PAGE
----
Tuesday, December 31, 2013

From the ice: BARREL Status Update #12

The last day of 2013 turned out to be an exciting one for the BARREL team. The Halley team launched Payload 2I at 1144 UT. The balloon reached float altitude of 38 km at 1344 UT.  One member of the SANAE team acted as ground station for Halley while the rest of their team set up to launch their first payload. At 1735 UT, the SANAE team launched Payload 2W, with Halley acting as their ground station. The balloon reached float altitude of 38 km at 1930 UT. Both payloads are working nominally and have been transferred to the UCSC MOC. Payload 2T continues to move around the continent, maintaining an altitude above 35 km. Some weak precipitation was observed by it earlier today despite the fact that geomagnetic activity was quite low. We are looking forward to a possible increase in activity in the next few days due to a coronal hole coming into view on the sun. Fingers crossed! We don't anticipate another launch tomorrow. The winds are predicted to be high for the next day or two.

Happy New Year to all of you!


Launch of 2I

This morning the Halley team was able to launch 2I. Now the big question will be does this year's 2I outlast last years? 1I was our longest lasting payload last year and was up for 38 days. It was a huge outlier but one never knows.

SANAE also may have a launch. We should hopefully know more by the time of the telecom today.

Monday, December 30, 2013

From the Ice: BARREL Update # 11

Hi all, 

The Halley team got Payload 2I flight-ready today and were set up to launch, but had to cancel yet again due to the surface wind conditions. Today was expected to be a bit marginal anyway.  I'm sure our luck will improve soon! The Halley forecast for tomorrow looks more favorable, so I hope to have better news for you then. The SANAE team are also ready to launch, so just waiting for better weather.


Sunday, December 29, 2013

From the Ice: BARREL Status Update #10

Hi all,

    We got the rest of our cargo today including flight batteries! So, we got Payload 1I assembled and bench tested. We expect to have it flight ready early tomorrow if ground conditions are good. We have a possible launch opportunity at Halley in the afternoon Monday. The SANAE team is flight ready and are now just waiting for some good weather. The winds are expected to be too high for a launch there tomorrow.

Payload 2T continues to look good and is now well past  the Antarctic peninsula. Everything is working nominally and the altitude profile looks great. We actually detected a gamma ray burst early in the morning and some very weak precipitation later in the day. Nothing too exciting yet, but it's great to see that things are working well.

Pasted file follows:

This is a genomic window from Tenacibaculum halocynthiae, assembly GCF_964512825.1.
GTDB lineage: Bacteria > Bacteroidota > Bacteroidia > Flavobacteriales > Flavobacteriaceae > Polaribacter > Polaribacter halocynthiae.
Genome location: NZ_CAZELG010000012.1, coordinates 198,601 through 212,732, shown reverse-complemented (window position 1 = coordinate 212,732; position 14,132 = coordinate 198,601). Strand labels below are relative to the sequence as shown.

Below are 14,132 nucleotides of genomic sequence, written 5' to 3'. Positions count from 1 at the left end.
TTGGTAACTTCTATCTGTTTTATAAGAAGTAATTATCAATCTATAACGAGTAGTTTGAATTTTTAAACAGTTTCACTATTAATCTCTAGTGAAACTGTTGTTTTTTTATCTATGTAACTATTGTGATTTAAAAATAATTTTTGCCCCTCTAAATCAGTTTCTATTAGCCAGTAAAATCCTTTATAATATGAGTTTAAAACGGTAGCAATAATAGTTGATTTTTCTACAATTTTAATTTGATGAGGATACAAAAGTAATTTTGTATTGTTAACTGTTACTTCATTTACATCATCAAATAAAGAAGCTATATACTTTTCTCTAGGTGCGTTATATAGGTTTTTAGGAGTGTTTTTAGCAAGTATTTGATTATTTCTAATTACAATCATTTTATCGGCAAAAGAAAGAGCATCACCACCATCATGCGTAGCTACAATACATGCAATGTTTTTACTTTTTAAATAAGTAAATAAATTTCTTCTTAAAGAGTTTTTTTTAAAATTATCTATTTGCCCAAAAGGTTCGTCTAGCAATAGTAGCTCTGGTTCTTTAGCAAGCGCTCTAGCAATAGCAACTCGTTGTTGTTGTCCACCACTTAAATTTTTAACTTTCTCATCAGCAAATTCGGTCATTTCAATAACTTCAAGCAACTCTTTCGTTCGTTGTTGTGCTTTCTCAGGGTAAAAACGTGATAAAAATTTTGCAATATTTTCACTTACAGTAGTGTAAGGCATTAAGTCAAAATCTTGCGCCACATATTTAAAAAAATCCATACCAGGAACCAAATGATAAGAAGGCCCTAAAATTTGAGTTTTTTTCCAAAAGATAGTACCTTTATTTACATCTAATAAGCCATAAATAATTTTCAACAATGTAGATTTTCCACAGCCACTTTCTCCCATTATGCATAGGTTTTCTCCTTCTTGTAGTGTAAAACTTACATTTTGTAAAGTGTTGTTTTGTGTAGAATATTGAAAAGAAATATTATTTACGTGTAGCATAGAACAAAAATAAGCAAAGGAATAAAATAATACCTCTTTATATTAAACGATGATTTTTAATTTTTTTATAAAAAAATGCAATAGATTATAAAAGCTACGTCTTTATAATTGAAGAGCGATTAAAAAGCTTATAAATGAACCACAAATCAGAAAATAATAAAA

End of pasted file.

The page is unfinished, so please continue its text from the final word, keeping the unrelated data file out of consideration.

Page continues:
Saturday, December 28, 2013

From the ice: BARREL Status Update #9

Payload 2T continues to look good and is now halfway across the Antarctic peninsula. Everything is working nominally and the altitude profile looks good so far.

At Halley, we are hoping for another launch opportunity tomorrow morning. Payload 2U is ready to go.  The winds are expected to be low again in the morning, so we plan to set up first thing and launch before noon if the weather holds.

The SANAE team have checked out their inflation system and have their first payload just about ready to go.  However, they have 20 knot winds predicted for tomorrow so we don't anticipate a launch from SANAE tomorrow.


Friday, December 27, 2013

From the ice: BARREL Status Update #8

Today we had our first launch from Halley. Payload 2T was launched at 1208 UT. The payload reached float altitude (~38 km) at 1410 UT. So far the balloon looks healthy and the payload is working nominally. A small photo is attached.

As a reminder, you can view the data live at http://soc2.ucsc.edu. The default view is our "live data" screen which may not be your favorite way to view data. But, you can click on the buttons near the top to view a map, or make plots. Quicklook plots of the x-ray count rate will also be posted once per day.  Other plots of mostly housekeeping data can be viewed at: http://earthweb.ess.washington.edu/mccarthy/BARREL/2T

We don't plan to launch another payload tomorrow. The SANAE team expects to have a payload ready Sunday and the Halley team has a possible launch opportunity Sunday. I'll provide a weather update in tomorrow's status.


Hi, this is Alexa. I've taken Robyn's photo and tried to point out some of the different components of our payload that can be seen. The image is below. 

Launch of 2T